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Employment Law Case Update: Sex Based Discrimination and Harassment
- AuthorEmployment Team
Discrimination in the workplace continues to be a leading cause for Employment Tribunal claims, and some situations are easily avoidable. Our Employment Law team today reviews the case of Miss S Veitch and Miss N Sobihy v Stessa Leisure Holdings Ltd  in which the tribunal considered sex based discrimination and harassment following various comments and actions from a male manager towards female employees.
In 2018 Mr Whitelaw joined Stessa Leisure Holdings, a gym management company, as a business development manager. Within a couple weeks of his appointment he made comments indicating he did not believe women should be in management roles. Miss Veitch, a general manager, claimed Mr Whitelaw told her that she and the other two general managers, who were also women, “just rabble on and are too emotional” and that “if he were in charge, things would be run differently”.
Not long after this incident Stessa underwent a restructure. The general managers and club hosts/ receptionists were assembled in a meeting and informed that their roles were being made redundant. Those who wished to remain with the company were given twenty-four hours to decide whether they wanted to apply for new roles and be interviewed by Mr Whitelaw.
Both Miss Veitch and Miss Sobihy expressed concerns about being interviewed by Mr Whitelaw to Mr Evans, the operations director. Miss Sobihy said she would not go for an interview because, in light of Mr Whitelaw’s comments about women in management, she believed she would be discriminated against. Miss Sobihy was not given the opportunity to be interviewed by anyone else and was made redundant with immediate effect. Miss Veitch was told by Mr Evans she needed to “choose whose side [she is] on, if [she wants] to stay in the company”. Miss Veitch decided to remain with the company after it was agreed that a new role in customer retentions would be created for her.
Within a week of announcing the restructure, three men were appointed to “new” club manager roles, which had been created to replace the now redundant general manager positions. One appointee was an internal candidate, a male club host/receptionist who had been appointed to the new role without being interviewed. The other two were external candidates: two men who had been interviewed and offered the position by Mr Whitelaw.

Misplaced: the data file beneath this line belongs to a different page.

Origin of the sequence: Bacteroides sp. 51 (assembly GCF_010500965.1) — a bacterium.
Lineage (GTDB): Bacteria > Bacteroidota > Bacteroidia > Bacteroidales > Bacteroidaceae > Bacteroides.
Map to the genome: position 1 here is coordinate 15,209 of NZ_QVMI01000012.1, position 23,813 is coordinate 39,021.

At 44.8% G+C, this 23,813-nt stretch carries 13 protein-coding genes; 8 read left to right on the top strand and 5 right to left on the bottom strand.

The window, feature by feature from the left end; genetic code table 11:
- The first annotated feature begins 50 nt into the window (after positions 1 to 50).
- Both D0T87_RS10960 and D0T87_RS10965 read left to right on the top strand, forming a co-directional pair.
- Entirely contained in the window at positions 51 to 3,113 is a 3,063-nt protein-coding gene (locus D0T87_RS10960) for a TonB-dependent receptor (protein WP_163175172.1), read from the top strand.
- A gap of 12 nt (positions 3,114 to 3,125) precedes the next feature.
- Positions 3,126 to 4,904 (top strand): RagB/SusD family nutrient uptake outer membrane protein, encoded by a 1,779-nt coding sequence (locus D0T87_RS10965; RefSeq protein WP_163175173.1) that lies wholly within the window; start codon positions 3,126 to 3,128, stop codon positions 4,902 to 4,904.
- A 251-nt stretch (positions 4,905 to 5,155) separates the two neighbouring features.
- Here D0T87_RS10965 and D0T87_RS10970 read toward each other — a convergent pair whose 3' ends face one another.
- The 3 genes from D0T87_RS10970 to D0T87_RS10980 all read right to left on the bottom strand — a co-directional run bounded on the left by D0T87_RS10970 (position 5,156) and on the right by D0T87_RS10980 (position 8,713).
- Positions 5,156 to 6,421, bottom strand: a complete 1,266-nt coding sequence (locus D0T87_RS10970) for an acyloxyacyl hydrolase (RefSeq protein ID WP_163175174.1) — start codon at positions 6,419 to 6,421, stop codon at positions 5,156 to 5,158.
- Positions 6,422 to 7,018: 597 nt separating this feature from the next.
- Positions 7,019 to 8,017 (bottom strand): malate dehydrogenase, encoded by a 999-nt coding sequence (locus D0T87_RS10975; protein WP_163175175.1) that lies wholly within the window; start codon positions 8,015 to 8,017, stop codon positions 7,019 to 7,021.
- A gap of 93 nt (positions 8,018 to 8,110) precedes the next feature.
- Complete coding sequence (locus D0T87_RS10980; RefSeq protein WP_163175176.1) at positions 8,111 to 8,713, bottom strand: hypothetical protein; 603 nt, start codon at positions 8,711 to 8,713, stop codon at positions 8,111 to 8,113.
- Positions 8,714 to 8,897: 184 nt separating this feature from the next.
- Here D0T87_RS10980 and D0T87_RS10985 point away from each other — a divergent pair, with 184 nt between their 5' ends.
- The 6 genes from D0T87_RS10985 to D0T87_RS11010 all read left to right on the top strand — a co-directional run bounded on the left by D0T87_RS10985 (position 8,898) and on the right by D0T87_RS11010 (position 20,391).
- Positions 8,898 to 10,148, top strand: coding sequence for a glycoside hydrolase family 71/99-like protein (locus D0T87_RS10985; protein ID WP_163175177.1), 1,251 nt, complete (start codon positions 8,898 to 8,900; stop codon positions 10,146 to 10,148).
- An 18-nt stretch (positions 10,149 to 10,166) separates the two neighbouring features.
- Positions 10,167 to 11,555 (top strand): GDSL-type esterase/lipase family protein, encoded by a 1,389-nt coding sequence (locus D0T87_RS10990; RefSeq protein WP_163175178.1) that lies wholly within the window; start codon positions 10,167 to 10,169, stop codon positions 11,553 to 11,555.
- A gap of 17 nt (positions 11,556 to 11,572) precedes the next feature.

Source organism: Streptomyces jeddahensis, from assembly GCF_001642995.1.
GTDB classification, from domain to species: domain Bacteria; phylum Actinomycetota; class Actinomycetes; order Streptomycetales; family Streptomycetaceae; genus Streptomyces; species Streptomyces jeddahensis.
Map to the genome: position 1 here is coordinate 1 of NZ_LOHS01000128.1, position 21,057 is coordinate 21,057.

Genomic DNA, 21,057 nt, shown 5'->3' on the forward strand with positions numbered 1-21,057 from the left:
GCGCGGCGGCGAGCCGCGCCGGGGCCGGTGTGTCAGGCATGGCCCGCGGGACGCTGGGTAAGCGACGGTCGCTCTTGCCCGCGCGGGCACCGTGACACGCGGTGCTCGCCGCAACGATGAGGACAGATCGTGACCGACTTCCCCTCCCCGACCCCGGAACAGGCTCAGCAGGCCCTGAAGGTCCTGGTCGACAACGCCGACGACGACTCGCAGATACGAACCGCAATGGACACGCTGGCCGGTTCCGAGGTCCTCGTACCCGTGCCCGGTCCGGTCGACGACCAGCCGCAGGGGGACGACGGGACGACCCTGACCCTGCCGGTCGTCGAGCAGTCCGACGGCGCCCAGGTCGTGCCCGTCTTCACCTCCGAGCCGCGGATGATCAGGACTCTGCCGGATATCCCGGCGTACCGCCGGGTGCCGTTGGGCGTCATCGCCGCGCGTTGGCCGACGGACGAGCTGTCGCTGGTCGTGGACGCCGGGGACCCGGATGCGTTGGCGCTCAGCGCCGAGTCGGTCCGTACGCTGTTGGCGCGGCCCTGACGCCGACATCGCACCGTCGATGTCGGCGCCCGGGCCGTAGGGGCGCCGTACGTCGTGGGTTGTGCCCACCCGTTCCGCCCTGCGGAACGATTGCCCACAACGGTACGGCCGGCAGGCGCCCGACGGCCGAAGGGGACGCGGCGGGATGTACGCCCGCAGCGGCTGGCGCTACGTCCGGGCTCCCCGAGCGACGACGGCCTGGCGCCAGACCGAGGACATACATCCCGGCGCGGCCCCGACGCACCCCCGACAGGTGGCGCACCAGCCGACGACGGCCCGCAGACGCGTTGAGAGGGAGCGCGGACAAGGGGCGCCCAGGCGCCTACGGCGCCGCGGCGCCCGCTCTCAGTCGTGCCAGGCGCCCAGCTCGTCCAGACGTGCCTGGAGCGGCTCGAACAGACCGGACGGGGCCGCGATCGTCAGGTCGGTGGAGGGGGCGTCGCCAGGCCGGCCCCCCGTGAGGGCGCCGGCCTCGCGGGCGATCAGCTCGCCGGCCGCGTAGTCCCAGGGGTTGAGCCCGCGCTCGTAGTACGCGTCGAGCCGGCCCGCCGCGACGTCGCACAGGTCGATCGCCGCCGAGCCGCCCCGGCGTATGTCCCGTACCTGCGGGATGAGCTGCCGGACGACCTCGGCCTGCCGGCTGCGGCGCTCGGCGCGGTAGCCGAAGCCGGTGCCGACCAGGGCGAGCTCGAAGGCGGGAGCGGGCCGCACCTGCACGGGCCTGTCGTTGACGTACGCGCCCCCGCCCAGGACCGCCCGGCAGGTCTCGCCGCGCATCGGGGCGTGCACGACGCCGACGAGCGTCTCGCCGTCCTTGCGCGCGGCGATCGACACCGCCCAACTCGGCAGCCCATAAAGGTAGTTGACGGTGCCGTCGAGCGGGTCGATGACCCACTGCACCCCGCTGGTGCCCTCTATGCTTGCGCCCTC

That weekend, Mr Whitelaw sent a Facebook message to Miss Veitch commenting on her appearance and the appearance of her partner. She was very upset with this comment and reported it to Mr Evans. In a meeting Mr Whitelaw apologised to Miss Veitch but she did not believe he was genuine. She left the meeting very upset and no longer willing to work with Mr Whitelaw. Mr Evans said she could escalate the matter to HR but that things would get “messy”. He offered the option of redundancy, pressuring her to make a decision in a short time. Deciding she was not comfortable working with Mr Whitelaw, Miss Veitch opted for redundancy.
Miss Veitch brought claims against the company for harassment, direct discrimination, and unfair dismissal. Miss Sobihy also brought claims of harassment and direct discrimination.
The Employment Tribunal (ET) found that the comments by Mr Whitelaw did amount to harassment of both women. It found the comments “contained sweeping, derogatory statements about female managers… and drew on disparaging stereotypes of women as being ‘too emotional.’” The comments were unwanted and were reasonably perceived by Miss Veitch and Miss Sobihy as “creating a hostile, degrading, humiliating or offensive environment.”
Miss Veitch was also successful in her claim of direct discrimination based on sex. The ET was able to conclude from several facts that Miss Veitch had been selected for redundancy because she was a woman. For instance, Mr Whitelaw had made disparaging comments about women in management, and was influential in the decision to make Miss Veitch and the other female general managers redundant. He had also arranged to interview two male candidates for the new club manager positions before the incumbent general managers were informed of their redundancy, and appointed a third man without an interview. Miss Veitch’s claim for unfair dismissal was also successful.
The company was ordered to pay £19,500 to Miss Veitch and Miss Sobihy.
This case is an example of an employer failing in its duty to protect its employees from discrimination and harassment. Under the Equality Act 2010, employers have a duty to ensure employees are not denied opportunities or made redundant because of their sex or any other protected characteristic. Employers should have a policy in place that states their commitment to equal opportunities and anti-discrimination practices and that outlines a procedure the employer will follow if an allegation of harassment or discrimination is made. Employers should also ensure that managers understand when behaviour may amount to discrimination or harassment and their responsibilities to prevent such behaviour in the workplace.
If you have any questions regarding this article, you can call our Employment team today on 023 8071 7717 or email firstname.lastname@example.org.
This is for information purposes only and is no substitute for, and should not be interpreted as, legal advice. All content was correct at the time of publishing and we cannot be held responsible for any changes that may invalidate this article.